Supportive Care for Foals with Pharyngeal Dysfunction

A recent study suggests that with supportive care affected foals can lead healthy and productive lives.
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Little is known about what causes pharyngeal dysfunction—a defect in the muscle or nerve functions of the pharynx—in newborn foals. This important area of anatomy, where the paths for air and food or liquids intersect, was the topic of interest recently for a team of researchers who completed a study on the prognosis of foals with dysphagia (difficulty swallowing) associated with pharyngeal dysfunction. The good news? Many of these foals went on to live healthy and productive lives.

In the study, a team of researchers led by Susan Holcombe, VMD, MS, PhD, Dipl. ACVS, ACVECC, a professor at Michigan State University (MSU) College of Veterinary Medicine, reviewed medical records of 16 neonatal foals admitted to MSU, The Ohio State University College of Veterinary Medicine, or Rood & Riddle Equine Hospital, in Lexington, Ky., from 2000 to 2010. Foals included in the study exhibited a normal to strong suckle, showed dysphagia (milk at the nostrils and/or within the trachea after nursing), and underwent an endoscopic examination of the airway.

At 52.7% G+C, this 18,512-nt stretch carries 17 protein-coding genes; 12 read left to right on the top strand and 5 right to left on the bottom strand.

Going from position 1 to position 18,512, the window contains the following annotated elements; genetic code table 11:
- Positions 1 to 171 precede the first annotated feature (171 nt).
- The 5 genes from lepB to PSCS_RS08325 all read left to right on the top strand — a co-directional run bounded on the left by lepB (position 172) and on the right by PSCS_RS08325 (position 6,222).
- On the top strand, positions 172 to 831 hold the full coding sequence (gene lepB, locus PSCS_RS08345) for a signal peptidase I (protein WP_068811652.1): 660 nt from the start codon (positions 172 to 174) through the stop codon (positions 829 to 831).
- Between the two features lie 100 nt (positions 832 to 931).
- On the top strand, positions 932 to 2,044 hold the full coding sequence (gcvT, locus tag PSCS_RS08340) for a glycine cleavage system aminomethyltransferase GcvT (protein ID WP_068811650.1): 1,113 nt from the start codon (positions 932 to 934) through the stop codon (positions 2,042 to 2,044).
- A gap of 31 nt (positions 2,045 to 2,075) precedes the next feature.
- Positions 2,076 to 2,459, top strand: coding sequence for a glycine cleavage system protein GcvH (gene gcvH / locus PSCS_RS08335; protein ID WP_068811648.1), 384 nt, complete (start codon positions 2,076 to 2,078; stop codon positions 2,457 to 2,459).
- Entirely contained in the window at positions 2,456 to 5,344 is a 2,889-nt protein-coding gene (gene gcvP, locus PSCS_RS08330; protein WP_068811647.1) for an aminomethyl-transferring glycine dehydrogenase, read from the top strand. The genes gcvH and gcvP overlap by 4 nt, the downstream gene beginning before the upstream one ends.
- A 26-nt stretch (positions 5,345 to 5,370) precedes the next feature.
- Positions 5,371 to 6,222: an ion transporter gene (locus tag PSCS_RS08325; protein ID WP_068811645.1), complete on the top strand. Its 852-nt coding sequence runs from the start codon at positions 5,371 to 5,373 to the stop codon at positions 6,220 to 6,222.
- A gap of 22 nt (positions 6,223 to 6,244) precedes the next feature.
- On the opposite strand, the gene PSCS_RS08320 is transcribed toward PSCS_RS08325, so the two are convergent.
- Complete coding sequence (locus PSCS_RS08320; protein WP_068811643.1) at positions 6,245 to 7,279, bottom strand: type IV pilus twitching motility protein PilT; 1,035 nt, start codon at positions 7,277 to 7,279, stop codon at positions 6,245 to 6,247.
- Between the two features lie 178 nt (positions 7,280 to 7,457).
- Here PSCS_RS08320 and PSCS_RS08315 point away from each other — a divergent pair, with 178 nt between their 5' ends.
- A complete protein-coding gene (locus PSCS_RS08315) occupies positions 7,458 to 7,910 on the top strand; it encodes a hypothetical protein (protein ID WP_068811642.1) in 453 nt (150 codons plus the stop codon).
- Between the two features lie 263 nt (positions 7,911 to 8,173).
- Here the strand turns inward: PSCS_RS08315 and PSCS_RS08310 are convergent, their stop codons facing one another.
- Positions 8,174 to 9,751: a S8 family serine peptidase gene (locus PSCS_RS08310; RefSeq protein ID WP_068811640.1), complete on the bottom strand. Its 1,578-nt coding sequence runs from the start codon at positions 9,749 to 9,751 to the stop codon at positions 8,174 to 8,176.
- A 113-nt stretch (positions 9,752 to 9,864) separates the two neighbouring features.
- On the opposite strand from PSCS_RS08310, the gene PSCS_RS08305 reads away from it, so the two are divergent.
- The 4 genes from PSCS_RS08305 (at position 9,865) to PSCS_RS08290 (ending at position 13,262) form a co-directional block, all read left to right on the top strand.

During hospital admission the 10 colts and six fillies received antimicrobials to treat or prevent lung infections. Ten received nutrition through a nasogastric tube for one to 14 days before nursing. One of those foals then was fed from a bucket for three days to limit milk volume and prevent milk from running down the trachea. The foal then was returned to nursing.

Five foals were not fed with a feeding tube: Three were removed from the mares for 24 hours and given intravenous infusions of fluids and dextrose before being reintroduced to nurse successfully within two days, and two stayed on the mares because of the owners’ concerns

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